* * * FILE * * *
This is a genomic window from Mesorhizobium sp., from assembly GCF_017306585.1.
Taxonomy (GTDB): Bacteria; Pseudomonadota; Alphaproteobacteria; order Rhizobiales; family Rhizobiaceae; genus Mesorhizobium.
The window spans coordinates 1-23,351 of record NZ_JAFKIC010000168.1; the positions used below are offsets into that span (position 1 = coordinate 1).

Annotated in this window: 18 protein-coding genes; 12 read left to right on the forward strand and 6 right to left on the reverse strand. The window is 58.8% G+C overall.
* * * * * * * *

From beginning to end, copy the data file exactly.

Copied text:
This is a genomic window from Mesorhizobium sp., from assembly GCF_017306585.1.
Taxonomy (GTDB): Bacteria; Pseudomonadota; Alphaproteobacteria; order Rhizobiales; family Rhizobiaceae; genus Mesorhizobium.
The window spans coordinates 1-23,351 of record NZ_JAFKIC010000168.1; the positions used below are offsets into that span (position 1 = coordinate 1).

Annotated in this window: 18 protein-coding genes; 12 read left to right on the forward strand and 6 right to left on the reverse strand. The window is 58.8% G+C overall.